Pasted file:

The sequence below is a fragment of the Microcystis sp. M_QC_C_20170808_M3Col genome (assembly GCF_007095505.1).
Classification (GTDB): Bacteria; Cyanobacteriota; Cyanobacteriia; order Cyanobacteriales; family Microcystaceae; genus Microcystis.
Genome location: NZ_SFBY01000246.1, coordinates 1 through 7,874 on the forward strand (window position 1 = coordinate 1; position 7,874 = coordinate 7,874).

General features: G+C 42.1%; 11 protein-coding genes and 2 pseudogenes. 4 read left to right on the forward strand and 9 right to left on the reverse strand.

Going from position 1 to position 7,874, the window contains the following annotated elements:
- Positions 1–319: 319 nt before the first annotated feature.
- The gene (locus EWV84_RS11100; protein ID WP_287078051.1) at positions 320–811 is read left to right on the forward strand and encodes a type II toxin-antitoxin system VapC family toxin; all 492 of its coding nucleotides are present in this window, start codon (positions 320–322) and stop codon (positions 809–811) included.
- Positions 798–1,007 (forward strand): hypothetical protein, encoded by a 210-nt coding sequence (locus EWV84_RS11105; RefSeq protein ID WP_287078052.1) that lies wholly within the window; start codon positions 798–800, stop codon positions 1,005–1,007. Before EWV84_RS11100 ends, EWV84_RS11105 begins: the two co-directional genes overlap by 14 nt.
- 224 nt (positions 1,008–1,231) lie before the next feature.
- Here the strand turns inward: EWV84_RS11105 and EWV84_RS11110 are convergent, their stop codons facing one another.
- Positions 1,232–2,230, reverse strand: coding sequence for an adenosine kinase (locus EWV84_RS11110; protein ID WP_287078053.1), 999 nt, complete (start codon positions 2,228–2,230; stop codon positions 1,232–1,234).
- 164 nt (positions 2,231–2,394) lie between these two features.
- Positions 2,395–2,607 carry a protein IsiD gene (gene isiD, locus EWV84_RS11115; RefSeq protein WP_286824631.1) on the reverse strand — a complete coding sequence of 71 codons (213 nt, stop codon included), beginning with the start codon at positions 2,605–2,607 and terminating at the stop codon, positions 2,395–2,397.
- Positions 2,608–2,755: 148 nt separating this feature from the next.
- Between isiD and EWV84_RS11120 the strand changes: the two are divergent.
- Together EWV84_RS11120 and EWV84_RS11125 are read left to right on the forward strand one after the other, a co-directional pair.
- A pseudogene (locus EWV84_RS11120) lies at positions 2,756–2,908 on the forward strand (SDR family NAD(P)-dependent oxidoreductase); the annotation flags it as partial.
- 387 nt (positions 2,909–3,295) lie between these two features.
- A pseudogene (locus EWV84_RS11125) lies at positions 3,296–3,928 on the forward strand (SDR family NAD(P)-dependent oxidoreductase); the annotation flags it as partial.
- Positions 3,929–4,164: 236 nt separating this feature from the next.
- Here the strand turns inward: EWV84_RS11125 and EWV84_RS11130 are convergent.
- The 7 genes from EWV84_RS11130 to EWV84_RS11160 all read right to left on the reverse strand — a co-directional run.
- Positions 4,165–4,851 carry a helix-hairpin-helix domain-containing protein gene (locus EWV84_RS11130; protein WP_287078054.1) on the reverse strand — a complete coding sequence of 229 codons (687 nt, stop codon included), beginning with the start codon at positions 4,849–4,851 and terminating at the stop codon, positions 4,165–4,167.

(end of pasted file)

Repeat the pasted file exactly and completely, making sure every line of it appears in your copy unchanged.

The sequence below is a fragment of the Microcystis sp. M_QC_C_20170808_M3Col genome (assembly GCF_007095505.1).
Classification (GTDB): Bacteria; Cyanobacteriota; Cyanobacteriia; order Cyanobacteriales; family Microcystaceae; genus Microcystis.
Genome location: NZ_SFBY01000246.1, coordinates 1 through 7,874 on the forward strand (window position 1 = coordinate 1; position 7,874 = coordinate 7,874).

General features: G+C 42.1%; 11 protein-coding genes and 2 pseudogenes. 4 read left to right on the forward strand and 9 right to left on the reverse strand.

Going from position 1 to position 7,874, the window contains the following annotated elements:
- Positions 1–319: 319 nt before the first annotated feature.
- The gene (locus EWV84_RS11100; protein ID WP_287078051.1) at positions 320–811 is read left to right on the forward strand and encodes a type II toxin-antitoxin system VapC family toxin; all 492 of its coding nucleotides are present in this window, start codon (positions 320–322) and stop codon (positions 809–811) included.
- Positions 798–1,007 (forward strand): hypothetical protein, encoded by a 210-nt coding sequence (locus EWV84_RS11105; RefSeq protein ID WP_287078052.1) that lies wholly within the window; start codon positions 798–800, stop codon positions 1,005–1,007. Before EWV84_RS11100 ends, EWV84_RS11105 begins: the two co-directional genes overlap by 14 nt.
- 224 nt (positions 1,008–1,231) lie before the next feature.
- Here the strand turns inward: EWV84_RS11105 and EWV84_RS11110 are convergent, their stop codons facing one another.
- Positions 1,232–2,230, reverse strand: coding sequence for an adenosine kinase (locus EWV84_RS11110; protein ID WP_287078053.1), 999 nt, complete (start codon positions 2,228–2,230; stop codon positions 1,232–1,234).
- 164 nt (positions 2,231–2,394) lie between these two features.
- Positions 2,395–2,607 carry a protein IsiD gene (gene isiD, locus EWV84_RS11115; RefSeq protein WP_286824631.1) on the reverse strand — a complete coding sequence of 71 codons (213 nt, stop codon included), beginning with the start codon at positions 2,605–2,607 and terminating at the stop codon, positions 2,395–2,397.
- Positions 2,608–2,755: 148 nt separating this feature from the next.
- Between isiD and EWV84_RS11120 the strand changes: the two are divergent.
- Together EWV84_RS11120 and EWV84_RS11125 are read left to right on the forward strand one after the other, a co-directional pair.
- A pseudogene (locus EWV84_RS11120) lies at positions 2,756–2,908 on the forward strand (SDR family NAD(P)-dependent oxidoreductase); the annotation flags it as partial.
- 387 nt (positions 2,909–3,295) lie between these two features.
- A pseudogene (locus EWV84_RS11125) lies at positions 3,296–3,928 on the forward strand (SDR family NAD(P)-dependent oxidoreductase); the annotation flags it as partial.
- Positions 3,929–4,164: 236 nt separating this feature from the next.
- Here the strand turns inward: EWV84_RS11125 and EWV84_RS11130 are convergent.
- The 7 genes from EWV84_RS11130 to EWV84_RS11160 all read right to left on the reverse strand — a co-directional run.
- Positions 4,165–4,851 carry a helix-hairpin-helix domain-containing protein gene (locus EWV84_RS11130; protein WP_287078054.1) on the reverse strand — a complete coding sequence of 229 codons (687 nt, stop codon included), beginning with the start codon at positions 4,849–4,851 and terminating at the stop codon, positions 4,165–4,167.